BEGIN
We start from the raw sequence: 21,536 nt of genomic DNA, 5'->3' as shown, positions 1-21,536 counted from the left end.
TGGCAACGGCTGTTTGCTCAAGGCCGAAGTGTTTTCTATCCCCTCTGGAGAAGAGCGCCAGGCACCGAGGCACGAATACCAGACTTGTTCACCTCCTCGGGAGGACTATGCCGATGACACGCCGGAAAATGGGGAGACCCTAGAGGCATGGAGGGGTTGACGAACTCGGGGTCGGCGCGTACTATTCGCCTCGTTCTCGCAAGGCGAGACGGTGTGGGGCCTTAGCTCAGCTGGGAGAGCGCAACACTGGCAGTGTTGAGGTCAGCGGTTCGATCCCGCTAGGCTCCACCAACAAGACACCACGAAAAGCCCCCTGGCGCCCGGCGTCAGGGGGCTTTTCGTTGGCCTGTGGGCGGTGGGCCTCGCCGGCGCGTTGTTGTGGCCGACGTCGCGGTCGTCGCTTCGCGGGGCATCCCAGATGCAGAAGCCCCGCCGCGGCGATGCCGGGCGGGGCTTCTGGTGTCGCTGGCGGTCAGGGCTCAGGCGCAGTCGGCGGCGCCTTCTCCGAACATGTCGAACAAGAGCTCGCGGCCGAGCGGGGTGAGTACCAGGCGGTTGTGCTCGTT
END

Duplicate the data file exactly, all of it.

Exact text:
We start from the raw sequence: 21,536 nt of genomic DNA, 5'->3' as shown, positions 1-21,536 counted from the left end.
TGGCAACGGCTGTTTGCTCAAGGCCGAAGTGTTTTCTATCCCCTCTGGAGAAGAGCGCCAGGCACCGAGGCACGAATACCAGACTTGTTCACCTCCTCGGGAGGACTATGCCGATGACACGCCGGAAAATGGGGAGACCCTAGAGGCATGGAGGGGTTGACGAACTCGGGGTCGGCGCGTACTATTCGCCTCGTTCTCGCAAGGCGAGACGGTGTGGGGCCTTAGCTCAGCTGGGAGAGCGCAACACTGGCAGTGTTGAGGTCAGCGGTTCGATCCCGCTAGGCTCCACCAACAAGACACCACGAAAAGCCCCCTGGCGCCCGGCGTCAGGGGGCTTTTCGTTGGCCTGTGGGCGGTGGGCCTCGCCGGCGCGTTGTTGTGGCCGACGTCGCGGTCGTCGCTTCGCGGGGCATCCCAGATGCAGAAGCCCCGCCGCGGCGATGCCGGGCGGGGCTTCTGGTGTCGCTGGCGGTCAGGGCTCAGGCGCAGTCGGCGGCGCCTTCTCCGAACATGTCGAACAAGAGCTCGCGGCCGAGCGGGGTGAGTACCAGGCGGTTGTGCTCGTT